According to the Standard Chartered Wealth Expectancy Report 2019, people’s aspirations tend to outstrip their “wealth expectancy”, or their total net worth, at age 60. The report also pointed out that 56% of the wealth creators surveyed are set to fall short of their wealth aspirations by 50% or more.
A study was conducted among the three “wealth creator” groups — the emerging affluent, affluent and high-net-worth individuals (HNWIs). Unlike traditional measures of prosperity such as GDP and life expectancy, the wealth expectancy indicator hones in on individuals’ peak wealth (their highest point of affluence), assumed to be at age 60.
Malaysia has one of the smallest wealth expectancy gaps among the 10 markets surveyed. By the time the Malaysian respondents reach the age of 60, 64% of them will be more than halfway to achieving their wealth aspiration. This is higher than the global average, where at least 50% of the respondents face a so-called wealth expectancy gap.
The survey also found that 93% of Malaysian HNWI respondents were either halfway or very close to meeting their top priorities — significantly higher than the global average of 71%.
On average, the wealth expectancy of the Malaysians surveyed (who had enough disposable income to save and invest) was US$1,035,000. This worked out to US$331,000 for the emerging affluent, US$435,000 for the affluent and US$2,337,000 for HNWIs. This would give them US$4,450 a month on average to live on during retirement.
According to additional data provided exclusively to Personal Wealth, the Malaysian respondents had an average monthly personal income of RM20,485 and combined monthly income of RM23,314. Their average assets under management stood at RM1,915,822.
Savings and investments
When it comes to wealth management, Malaysia’s wealth creators tend to make limited use of professional advisers. Perhaps unsurprisingly, their preferred financial products were savings accounts (70%), property investments (49%) and fixed deposits (42%).
Nonetheless, despite their reliance on these financial products, they invested RM5,351 a month on average, or nearly as much as their monthly savings. The emerging affluent invested an average of RM1,876 a month (15% of income), the affluent invested an average of RM4,130 (16%) a month and HNWIs invested an average of just more than RM10,000 a month (32%).
Data on Malaysian wealth creators indicated that they were less likely to hold stocks than their global peers. Interestingly, it also showed that HNWIs had more exchange-traded fund (ETF) holdings than their emerging affluent and affluent counterparts.
But despite its reputation as a low-cost asset class for retail investors, only 26% of local HNWI respondents held ETFs, compared with 17% of affluent and 2% of emerging affluent respondents.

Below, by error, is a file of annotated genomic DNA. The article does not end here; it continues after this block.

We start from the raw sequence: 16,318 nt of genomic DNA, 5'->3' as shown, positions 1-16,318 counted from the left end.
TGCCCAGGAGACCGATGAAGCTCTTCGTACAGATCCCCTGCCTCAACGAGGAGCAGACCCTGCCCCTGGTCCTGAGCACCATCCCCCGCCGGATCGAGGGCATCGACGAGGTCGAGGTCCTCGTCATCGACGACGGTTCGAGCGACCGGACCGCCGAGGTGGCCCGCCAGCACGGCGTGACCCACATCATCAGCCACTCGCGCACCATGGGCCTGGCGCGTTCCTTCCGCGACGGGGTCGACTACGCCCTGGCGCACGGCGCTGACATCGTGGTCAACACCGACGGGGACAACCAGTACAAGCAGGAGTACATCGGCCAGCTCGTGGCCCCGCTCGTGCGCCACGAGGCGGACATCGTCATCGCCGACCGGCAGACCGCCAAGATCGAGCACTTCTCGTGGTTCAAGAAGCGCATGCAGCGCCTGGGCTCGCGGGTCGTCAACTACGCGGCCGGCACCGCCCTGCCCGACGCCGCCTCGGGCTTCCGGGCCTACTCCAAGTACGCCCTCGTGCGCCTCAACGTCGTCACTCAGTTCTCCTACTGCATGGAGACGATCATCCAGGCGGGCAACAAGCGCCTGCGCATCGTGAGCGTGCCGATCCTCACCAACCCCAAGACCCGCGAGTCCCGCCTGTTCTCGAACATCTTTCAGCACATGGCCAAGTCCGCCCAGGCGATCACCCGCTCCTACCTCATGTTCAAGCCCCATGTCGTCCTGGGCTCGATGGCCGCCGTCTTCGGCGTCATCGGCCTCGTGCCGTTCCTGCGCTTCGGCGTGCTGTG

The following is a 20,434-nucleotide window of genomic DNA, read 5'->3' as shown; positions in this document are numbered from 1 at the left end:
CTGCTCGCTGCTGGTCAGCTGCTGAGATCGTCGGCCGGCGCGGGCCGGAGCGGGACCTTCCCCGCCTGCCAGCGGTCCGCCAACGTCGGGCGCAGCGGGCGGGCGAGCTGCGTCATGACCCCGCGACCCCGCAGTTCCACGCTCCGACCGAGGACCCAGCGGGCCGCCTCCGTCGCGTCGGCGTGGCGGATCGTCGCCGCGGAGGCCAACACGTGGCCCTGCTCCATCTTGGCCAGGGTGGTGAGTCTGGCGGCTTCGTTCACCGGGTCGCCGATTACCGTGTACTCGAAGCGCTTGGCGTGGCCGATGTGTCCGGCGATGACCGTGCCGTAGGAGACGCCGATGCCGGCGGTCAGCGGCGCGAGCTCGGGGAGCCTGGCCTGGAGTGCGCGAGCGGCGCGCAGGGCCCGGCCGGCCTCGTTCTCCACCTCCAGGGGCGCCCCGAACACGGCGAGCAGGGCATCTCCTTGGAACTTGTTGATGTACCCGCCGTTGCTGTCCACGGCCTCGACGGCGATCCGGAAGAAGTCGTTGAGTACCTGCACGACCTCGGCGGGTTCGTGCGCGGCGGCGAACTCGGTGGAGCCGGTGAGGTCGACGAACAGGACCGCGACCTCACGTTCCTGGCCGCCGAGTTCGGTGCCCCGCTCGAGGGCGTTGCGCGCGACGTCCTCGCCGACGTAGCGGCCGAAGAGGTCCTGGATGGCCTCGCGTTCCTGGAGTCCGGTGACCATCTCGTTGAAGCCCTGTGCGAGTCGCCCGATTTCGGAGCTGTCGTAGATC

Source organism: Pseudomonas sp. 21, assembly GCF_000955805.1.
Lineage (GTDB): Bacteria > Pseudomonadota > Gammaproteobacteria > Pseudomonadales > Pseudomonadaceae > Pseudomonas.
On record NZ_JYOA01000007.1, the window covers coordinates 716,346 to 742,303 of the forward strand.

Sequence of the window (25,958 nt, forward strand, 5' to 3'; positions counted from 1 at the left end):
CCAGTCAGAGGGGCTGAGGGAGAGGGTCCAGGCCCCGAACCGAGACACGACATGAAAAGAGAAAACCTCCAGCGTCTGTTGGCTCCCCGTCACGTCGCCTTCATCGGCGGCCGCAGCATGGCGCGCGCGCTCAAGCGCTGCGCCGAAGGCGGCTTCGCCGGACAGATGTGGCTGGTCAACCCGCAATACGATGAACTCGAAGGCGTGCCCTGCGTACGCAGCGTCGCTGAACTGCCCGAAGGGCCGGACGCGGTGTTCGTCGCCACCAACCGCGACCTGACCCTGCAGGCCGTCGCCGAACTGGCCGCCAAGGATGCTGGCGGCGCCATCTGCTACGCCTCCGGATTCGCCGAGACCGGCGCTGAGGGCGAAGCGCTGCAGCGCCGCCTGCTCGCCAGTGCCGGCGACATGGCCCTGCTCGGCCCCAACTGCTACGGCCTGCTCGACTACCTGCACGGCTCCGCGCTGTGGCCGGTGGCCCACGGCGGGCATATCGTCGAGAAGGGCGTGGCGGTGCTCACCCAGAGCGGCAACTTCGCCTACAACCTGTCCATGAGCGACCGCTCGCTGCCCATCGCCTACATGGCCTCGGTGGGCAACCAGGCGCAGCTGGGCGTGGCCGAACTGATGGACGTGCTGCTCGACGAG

Key financial goals
According to the report, Malaysian respondents placed great emphasis on investing for their children’s education, investing in property, saving for retirement and funding a business venture of their own.
However, there was a wide divergence of opinion in terms of investing for their children’s education among the three wealth creator groups. Some 36% and 30% of the emerging affluent and affluent respondents respectively had invested for their children’s education, compared with just 7% of the HNWI respondents.
When it came to investment decisions, the local emerging affluent and affluent respondents used professional advisers sparingly (50% and 44% respectively). These two groups generally made investments with little to no expert advice, according to the report.
However, when the Malaysian respondents did seek out assistance, financial advisers were their preferred choice across all three wealth creator categories. Interestingly, local HNWIs were more likely to use online forms and blogs (32%) compared with the global average (23%).
The Malaysian respondents had a positive view on the benefits associated with using online tools to manage their wealth. In fact, all three wealth creator groups said these digital tools helped them feel more in control of their finances.
The emerging affluent and affluent respondents were most likely to use websites or bank-based apps (46% and 48% respectively) than the HNWIs, whose favourite digital product seems to be online investment portfolio apps (41%).
Additional data indicated that local HNWI respondents had a more conservative streak than their global peers. Some 66% of Malaysian HNWIs said they would only invest online if there were qualified financial advisers available, compared with the global figure of 54%.
According to Standard Chartered Private Bank chief investment strategiest Steve Brice, the wealth expectancy gap arises in part from a failure to plan one’s financial future. This means the sooner people start saving and investing, the faster they will reach their aspirations.
Research shows that a diversified portfolio is key to boosting overall returns. A portfolio split equally between stocks and bonds, for example, would provide a higher return over an extended period than money parked in a savings account.
Generally, when deciding on the allocation to these asset classes, it would be better to apportion more capital to stocks earlier in one’s career. However, closer to retirement, the ratio should be reversed in favour of bonds as the need for wealth preservation becomes increasingly important.